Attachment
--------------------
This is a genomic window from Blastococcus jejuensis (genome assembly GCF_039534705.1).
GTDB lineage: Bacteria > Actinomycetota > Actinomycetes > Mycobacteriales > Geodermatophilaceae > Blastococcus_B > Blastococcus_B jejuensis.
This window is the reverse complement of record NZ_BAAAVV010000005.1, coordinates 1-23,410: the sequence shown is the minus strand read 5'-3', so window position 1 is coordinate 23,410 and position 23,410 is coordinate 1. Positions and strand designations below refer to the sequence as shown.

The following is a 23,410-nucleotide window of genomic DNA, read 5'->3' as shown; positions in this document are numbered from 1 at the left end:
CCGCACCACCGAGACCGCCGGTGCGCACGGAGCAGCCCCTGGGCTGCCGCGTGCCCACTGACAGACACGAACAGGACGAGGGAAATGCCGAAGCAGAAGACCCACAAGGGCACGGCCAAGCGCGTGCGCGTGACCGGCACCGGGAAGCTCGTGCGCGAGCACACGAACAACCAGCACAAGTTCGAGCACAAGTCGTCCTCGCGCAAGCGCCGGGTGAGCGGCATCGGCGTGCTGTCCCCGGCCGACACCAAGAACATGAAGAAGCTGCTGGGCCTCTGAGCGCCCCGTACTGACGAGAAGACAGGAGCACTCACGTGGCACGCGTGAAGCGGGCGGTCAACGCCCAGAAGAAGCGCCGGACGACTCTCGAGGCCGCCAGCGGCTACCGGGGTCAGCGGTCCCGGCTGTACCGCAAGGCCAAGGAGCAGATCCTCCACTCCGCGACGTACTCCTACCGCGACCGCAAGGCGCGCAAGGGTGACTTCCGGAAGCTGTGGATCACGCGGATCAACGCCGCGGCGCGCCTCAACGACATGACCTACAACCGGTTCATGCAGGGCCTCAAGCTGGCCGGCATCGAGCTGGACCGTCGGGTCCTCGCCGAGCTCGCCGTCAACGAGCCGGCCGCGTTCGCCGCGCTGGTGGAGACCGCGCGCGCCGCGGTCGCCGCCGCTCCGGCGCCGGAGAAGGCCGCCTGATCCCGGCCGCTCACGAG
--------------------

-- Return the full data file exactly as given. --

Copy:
This is a genomic window from Blastococcus jejuensis (genome assembly GCF_039534705.1).
GTDB lineage: Bacteria > Actinomycetota > Actinomycetes > Mycobacteriales > Geodermatophilaceae > Blastococcus_B > Blastococcus_B jejuensis.
This window is the reverse complement of record NZ_BAAAVV010000005.1, coordinates 1-23,410: the sequence shown is the minus strand read 5'-3', so window position 1 is coordinate 23,410 and position 23,410 is coordinate 1. Positions and strand designations below refer to the sequence as shown.

The following is a 23,410-nucleotide window of genomic DNA, read 5'->3' as shown; positions in this document are numbered from 1 at the left end:
CCGCACCACCGAGACCGCCGGTGCGCACGGAGCAGCCCCTGGGCTGCCGCGTGCCCACTGACAGACACGAACAGGACGAGGGAAATGCCGAAGCAGAAGACCCACAAGGGCACGGCCAAGCGCGTGCGCGTGACCGGCACCGGGAAGCTCGTGCGCGAGCACACGAACAACCAGCACAAGTTCGAGCACAAGTCGTCCTCGCGCAAGCGCCGGGTGAGCGGCATCGGCGTGCTGTCCCCGGCCGACACCAAGAACATGAAGAAGCTGCTGGGCCTCTGAGCGCCCCGTACTGACGAGAAGACAGGAGCACTCACGTGGCACGCGTGAAGCGGGCGGTCAACGCCCAGAAGAAGCGCCGGACGACTCTCGAGGCCGCCAGCGGCTACCGGGGTCAGCGGTCCCGGCTGTACCGCAAGGCCAAGGAGCAGATCCTCCACTCCGCGACGTACTCCTACCGCGACCGCAAGGCGCGCAAGGGTGACTTCCGGAAGCTGTGGATCACGCGGATCAACGCCGCGGCGCGCCTCAACGACATGACCTACAACCGGTTCATGCAGGGCCTCAAGCTGGCCGGCATCGAGCTGGACCGTCGGGTCCTCGCCGAGCTCGCCGTCAACGAGCCGGCCGCGTTCGCCGCGCTGGTGGAGACCGCGCGCGCCGCGGTCGCCGCCGCTCCGGCGCCGGAGAAGGCCGCCTGATCCCGGCCGCTCACGAG